A decade ago, PKI-based smartcards were introduced to authenticate clinical users properly when they use their Windows-based laptops or PCs to access local hospital networks or other nationally managed key healthcare platforms.
Three types of smart card reader are supplied by USC to facilitate this, with more than 192,000 shipped to the majority of hospitals to date.
HID® OMNIKEY® 3121 USB connected readers are the most popular, with HID OMNIKEY 5022 high-frequency contactless readers also used. For sensitive environments like operating theatres, HID OMNIKEY 5321 clean room readers have also been installed as they are contactless, waterproof and wipe clean for hygiene purposes.
Designed with "openness" in mind, smart cards from other suppliers can also be used — there's no proprietary technology lock-in. HID OMNIKEY readers are convenient, durable, reliable and have a two-year warranty.
Reliability is key. Most clinical consultations last up to 15 minutes, and doctors are constantly under pressure to get through their patient lists. The last thing they need is access technology that doesn't work or is difficult to use. Additionally, the health service saves money as it doesn't need to buy replacements very often.
USC also manages reader stock levels and offers a distribution service to trusts. As a result, the delivery process is painless and provides detailed auditing of where and when units have been sent. During the height of the Covid-19 pandemic, smart card readers for the NHS were prioritized over other industries and customers, with around 10,000 extra readers sent out for use at the seven temporary NHS Nightingale Hospitals.
Two-Factor Authentication is Widely Adopted
Two-factor authentication is a common standard to enhance security, enabled by a digital certificate stored in each smart card. When clinical staff inserts a smart card into an HID OMNIKEY reader, a Windows log-in screen pops up where they can input their username and PIN. The certificate on the card and the PIN are both checked to ensure a match. Only then can the individual log in to access the hospital network, applications and the NHS Spine itself.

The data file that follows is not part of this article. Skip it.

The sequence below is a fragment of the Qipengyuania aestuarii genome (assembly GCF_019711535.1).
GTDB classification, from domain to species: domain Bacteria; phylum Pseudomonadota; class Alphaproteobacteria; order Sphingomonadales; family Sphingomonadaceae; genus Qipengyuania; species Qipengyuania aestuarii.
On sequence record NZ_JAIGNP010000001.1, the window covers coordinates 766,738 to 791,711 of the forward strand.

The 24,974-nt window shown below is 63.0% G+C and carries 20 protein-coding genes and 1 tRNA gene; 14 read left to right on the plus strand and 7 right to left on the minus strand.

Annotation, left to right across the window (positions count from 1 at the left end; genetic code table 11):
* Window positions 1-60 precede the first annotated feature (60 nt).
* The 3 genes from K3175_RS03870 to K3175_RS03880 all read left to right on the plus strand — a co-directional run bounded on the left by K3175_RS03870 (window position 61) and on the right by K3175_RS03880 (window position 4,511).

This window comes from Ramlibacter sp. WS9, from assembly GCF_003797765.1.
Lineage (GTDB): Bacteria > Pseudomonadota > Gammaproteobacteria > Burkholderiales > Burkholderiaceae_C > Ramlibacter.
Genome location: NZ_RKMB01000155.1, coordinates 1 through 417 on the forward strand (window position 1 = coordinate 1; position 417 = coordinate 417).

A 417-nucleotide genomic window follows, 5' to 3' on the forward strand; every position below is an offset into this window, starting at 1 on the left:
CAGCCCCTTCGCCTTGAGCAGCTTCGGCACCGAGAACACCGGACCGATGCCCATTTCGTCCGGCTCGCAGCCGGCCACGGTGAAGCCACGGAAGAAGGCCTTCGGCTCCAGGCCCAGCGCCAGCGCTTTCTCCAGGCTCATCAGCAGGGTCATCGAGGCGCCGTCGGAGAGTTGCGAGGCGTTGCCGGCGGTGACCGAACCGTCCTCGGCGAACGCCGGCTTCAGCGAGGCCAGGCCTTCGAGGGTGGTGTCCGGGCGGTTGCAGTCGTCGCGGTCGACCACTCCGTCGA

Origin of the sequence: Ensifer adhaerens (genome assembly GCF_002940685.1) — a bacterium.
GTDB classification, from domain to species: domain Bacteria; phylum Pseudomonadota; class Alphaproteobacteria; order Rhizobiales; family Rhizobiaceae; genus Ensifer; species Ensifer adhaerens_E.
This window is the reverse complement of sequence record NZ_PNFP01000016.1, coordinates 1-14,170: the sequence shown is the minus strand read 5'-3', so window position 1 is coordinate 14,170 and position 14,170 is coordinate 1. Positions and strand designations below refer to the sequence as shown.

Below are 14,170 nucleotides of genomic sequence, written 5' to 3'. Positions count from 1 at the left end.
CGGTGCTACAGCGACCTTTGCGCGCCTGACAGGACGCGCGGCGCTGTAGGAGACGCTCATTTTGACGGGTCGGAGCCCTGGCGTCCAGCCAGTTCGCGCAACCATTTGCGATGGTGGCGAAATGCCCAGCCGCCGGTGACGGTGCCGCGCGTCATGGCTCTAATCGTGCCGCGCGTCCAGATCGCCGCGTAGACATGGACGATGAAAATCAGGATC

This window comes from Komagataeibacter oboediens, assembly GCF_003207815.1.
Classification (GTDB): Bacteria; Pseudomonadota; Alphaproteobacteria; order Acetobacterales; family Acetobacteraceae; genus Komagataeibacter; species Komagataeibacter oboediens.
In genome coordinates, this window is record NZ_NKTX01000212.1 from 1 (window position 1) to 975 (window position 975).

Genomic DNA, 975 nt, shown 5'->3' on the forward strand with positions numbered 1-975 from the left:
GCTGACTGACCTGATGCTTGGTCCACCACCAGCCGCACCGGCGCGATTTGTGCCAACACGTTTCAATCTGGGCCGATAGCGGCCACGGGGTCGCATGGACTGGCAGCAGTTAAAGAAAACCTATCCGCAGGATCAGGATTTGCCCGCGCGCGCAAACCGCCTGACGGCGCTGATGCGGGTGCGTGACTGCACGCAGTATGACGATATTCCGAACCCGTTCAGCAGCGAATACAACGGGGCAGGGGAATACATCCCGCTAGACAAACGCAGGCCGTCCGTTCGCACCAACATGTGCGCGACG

Role-based access is provided as well. Doctors use smart cards that include advanced electronic signatures (AdES) to sign e-prescriptions and access certain data, which a nurse, for example, would not be allowed to do.
In addition, the smart cards are used as employee badges and come with a photo of the individual printed on it, along with the job title, organization and NHS logo.
This smart card approach solves the issue of managing hundreds of thousands of users across the entire health economy, removing the need to remember and reset passwords. The security posture of the NHS is maintained, and IT help desks avoid the costs of supporting users who forget passwords or use insecure combinations of letters and numbers.
As the NHS becomes more automated and relies more heavily on an IT infrastructure to reduce costs and increase efficiency, the requirement to allow access to applications and data by thousands of staff is fundamental. HID OMNIKEY smart card readers supplied by USC are enabling this to happen.
Thierry Roz is the Managing Director of the RFID Business Unit within the Extended Access Technologies Business Area. The RFID Business Unit encompasses both embedded as well as desktop devices across the full RFID product range. His mandate is to maximize revenue, growth, and profitability. He joined HID Global in 2012 as Director of Business Development. In 2015, he drove strategy and led sales activities as Director of Sales, Embedded Solutions EMEA. In 2017, he joined the senior management team of the Extended Access Technologies Business Unit as Vice President, Business Development. In 2021, he assumed his current role. Prior to joining HID, he held management roles at semiconductor manufacturer EM Microelectronic in Switzerland. He has a Master of Science degree in Microelectronics and Automation from Polytech Montpellier, France.